Azure VPN: Point To Site VPN (Remote Access)

KB ID 0001692


Given my background I’m usually more comfortable connecting to Azure with a Route Based VPN from a hardware device, like a Cisco ASA. I got an email this afternoon, a client had a server in a private cloud and a server in Azure, they needed to transfer files from the Azure server to the server in the private cloud. Now on further investigation this client had a Cisco vASA so a VPN was the best option for them, (probably).

But what if they didn’t? Or what if they were ‘working from home’ and needed to access their Azure servers that were not otherwise publicly accessible?

Well the Microsoft solution for that is called an ‘Azure Point to Site VPN‘, even though in the current Azure UI they’ve called it ‘User VPN Configuration‘, because ‘Hey! Screw consistency and documentation that goes out of date every time a developer has a bright idea, and updates the UI’ Note: I have a thing about things being changed in GUIs!

Azure Remote Access VPN Point To Site

So regardless whether you are on or off the corporate LAN, you can connect to your Azure Virtual Networks.

Azure VPN (Remote Access)

This is not a full Azure tutorial, I’m assuming, as you want to connect to existing Azure resources, you will already have most of this setup already. But, just to quickly run through. You will need a Resource Group, and in that Resource Group you will need a Virtual Network. (Note: I like to delete the ‘default‘ subnet and create one with a sensible name).

Azure VPN vNet

So far so good, within your virtual network you will need to create, (if you don’t already have one,) a ‘Gateway Subnet‘. To annoy the other network engineers, I’ve made it a /24, but to be honest a /29 is usually good enough).

Azure Virtual Network

Now to terminate a VPN, you need a ‘Virtual Network Gateway‘.

Azure Remote VPN

Make sure it’s set for VPN (Route Based) > Connected to your Virtual Network  > Either create (or assign) a public IP to it. I told you I’d be quick, however the Gateway will take a few minutes to deploy, (time for a coffee.)

Azure Virtual Network Gateway

Azure VPN Certificate Requirement

For the purpose of this tutorial I’ll just create some certificates with PowerShell, (a root CA cert, and a client cert signed by that root certificate). This wont scale very well in a production environment. I’d suggest setting up a decent PKI infrastructure, Then using auto-enrolment for your users to get client certificates. However for our run through, execute the following TWO commands;

$cert = New-SelfSignedCertificate -Type Custom -KeySpec Signature -Subject "CN=Azure-VPN-Root-Cert" -KeyExportPolicy Exportable -HashAlgorithm sha256 -KeyLength 2048 -CertStoreLocation "Cert:\CurrentUser\My" -KeyUsageProperty Sign -KeyUsage CertSign

New-SelfSignedCertificate -Type Custom -DnsName Azure-VPN-Client-Cert -KeySpec Signature -Subject "CN=Azure-VPN-Client-Cert" -KeyExportPolicy Exportable -HashAlgorithm sha256 -KeyLength 2048 -CertStoreLocation "Cert:\CurrentUser\My" -Signer $cert -TextExtension @("{text}")

Azure Generate VPN Certificates

Now launch ‘certmgr‘ and you will see the two certificates. Firstly, export the client certificate.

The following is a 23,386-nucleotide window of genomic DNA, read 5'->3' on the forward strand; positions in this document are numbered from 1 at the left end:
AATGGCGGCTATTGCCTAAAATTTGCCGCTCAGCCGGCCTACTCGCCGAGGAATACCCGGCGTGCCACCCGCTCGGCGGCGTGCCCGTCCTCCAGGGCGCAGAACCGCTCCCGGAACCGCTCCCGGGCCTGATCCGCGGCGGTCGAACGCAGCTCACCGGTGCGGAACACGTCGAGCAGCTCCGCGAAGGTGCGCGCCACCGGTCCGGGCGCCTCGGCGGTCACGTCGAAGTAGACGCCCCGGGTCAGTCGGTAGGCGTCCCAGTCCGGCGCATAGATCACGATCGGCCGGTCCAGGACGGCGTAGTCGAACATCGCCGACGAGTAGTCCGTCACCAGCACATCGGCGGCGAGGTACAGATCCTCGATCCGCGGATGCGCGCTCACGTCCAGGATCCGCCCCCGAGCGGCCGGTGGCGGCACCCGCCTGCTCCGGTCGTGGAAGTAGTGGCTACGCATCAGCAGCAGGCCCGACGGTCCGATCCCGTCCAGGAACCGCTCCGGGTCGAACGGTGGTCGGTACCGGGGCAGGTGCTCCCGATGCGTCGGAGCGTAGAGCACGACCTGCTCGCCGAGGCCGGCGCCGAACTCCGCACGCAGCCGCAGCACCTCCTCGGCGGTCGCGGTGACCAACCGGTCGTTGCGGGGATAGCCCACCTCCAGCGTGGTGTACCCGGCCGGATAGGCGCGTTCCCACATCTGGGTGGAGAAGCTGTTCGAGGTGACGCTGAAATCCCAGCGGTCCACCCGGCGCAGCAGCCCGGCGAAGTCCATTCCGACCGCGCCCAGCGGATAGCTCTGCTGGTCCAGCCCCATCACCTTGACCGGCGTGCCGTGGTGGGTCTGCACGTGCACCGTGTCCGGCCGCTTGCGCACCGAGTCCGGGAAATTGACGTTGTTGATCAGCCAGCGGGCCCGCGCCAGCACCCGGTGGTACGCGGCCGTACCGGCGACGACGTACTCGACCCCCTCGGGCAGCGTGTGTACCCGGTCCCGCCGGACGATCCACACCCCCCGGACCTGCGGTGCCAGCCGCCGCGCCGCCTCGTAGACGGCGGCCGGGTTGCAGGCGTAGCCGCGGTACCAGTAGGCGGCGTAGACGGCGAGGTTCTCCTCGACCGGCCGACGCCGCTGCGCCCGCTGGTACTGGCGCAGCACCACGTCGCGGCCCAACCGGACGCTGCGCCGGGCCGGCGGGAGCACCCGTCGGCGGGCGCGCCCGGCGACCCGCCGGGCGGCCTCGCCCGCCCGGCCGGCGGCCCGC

Export Azure Generate VPN CertificatesYes you want to export the private key > You want to Save it as a .PFX file > Create a password for the certificate (MAKE NOTE OF IT!) > Save it somewhere you can get to, (you will need it in a minute).

Export Azure Generate VPN Certificates to PFX

Secondly, export the Root CA certificate.

Export Azure Root VPN Certificates

 You DON’T export the private key > Save as Base-64 encoded > Again save it somewhere sensible, you will also need it in a minute.

Export Azure Client VPN Root Certificates

Open the ROOT CA CERT with Notepad, and copy all the text BETWEEN —-BEGIN CERTIFICATE—- and —-END CERTIFICATE—- Note: This is unlike most scenarios, when working with PEM files, where you select everything, (it tripped me up!)

Copy Certificate Information

Back in Azure > Select your Virtual Network Gateway > Select ‘User VPN Connection’ (seriously, thanks Microsoft be consistent eh!) > ‘Configure now‘.

Azure Client VPN Configuration

Pick an address pool for your remote clients to use, (make sure it does not overlap with any of your assets, and don’t use, or, Note: These will work, but most home networks use these ranges, and let’s not build in potential routing problems before we start!)

Choose IKEv2 and SSTP > Authentication Type = Azure Certificate > Enter your Root CA details, and paste in the PEM text, you copied above > Save > Time for another coffee!

Azure Point to Site VPN

When is stopped deploying, you can download the the VPN client software.

Azure Download VPN Client

Azure Point to Site (User VPN) Client Configuration

So for your client(s) you will need the Client Certificate, (the one in PFX format,*) and the VPN Client software >  Double click the PFX file > Accept ‘Current User‘.

*Note: Unless you deployed user certificates already, and your corporate Root Cert was entered into Azure above.

Azure Deploy VPN Client Cetiificate

Type in the certificate password you created above > Accept all the defaults.

zure Deploy VPN Client


Azure Deploy VPN Client Cetiificate Warning

Now install the Client VPN software, you may get some security warnings, accept them and install.

Azure Deploy VPN Client Software

Now you will have a configured VPN connection. I’m a keyboard warrior so I usually run ncpa.cpl to get to my network settings, (because it works on all versions of Windows back to NT4, and ‘developers’ haven’t changed the way it launches 1006 times!)

Launch Azure VPN Client

Launch the Connection > Connect > Tick the ‘Do not show…‘ option > Continue > If it works, everything will just disappear and you will be connected.

Connect Azure VPN Client

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Author: PeteLong

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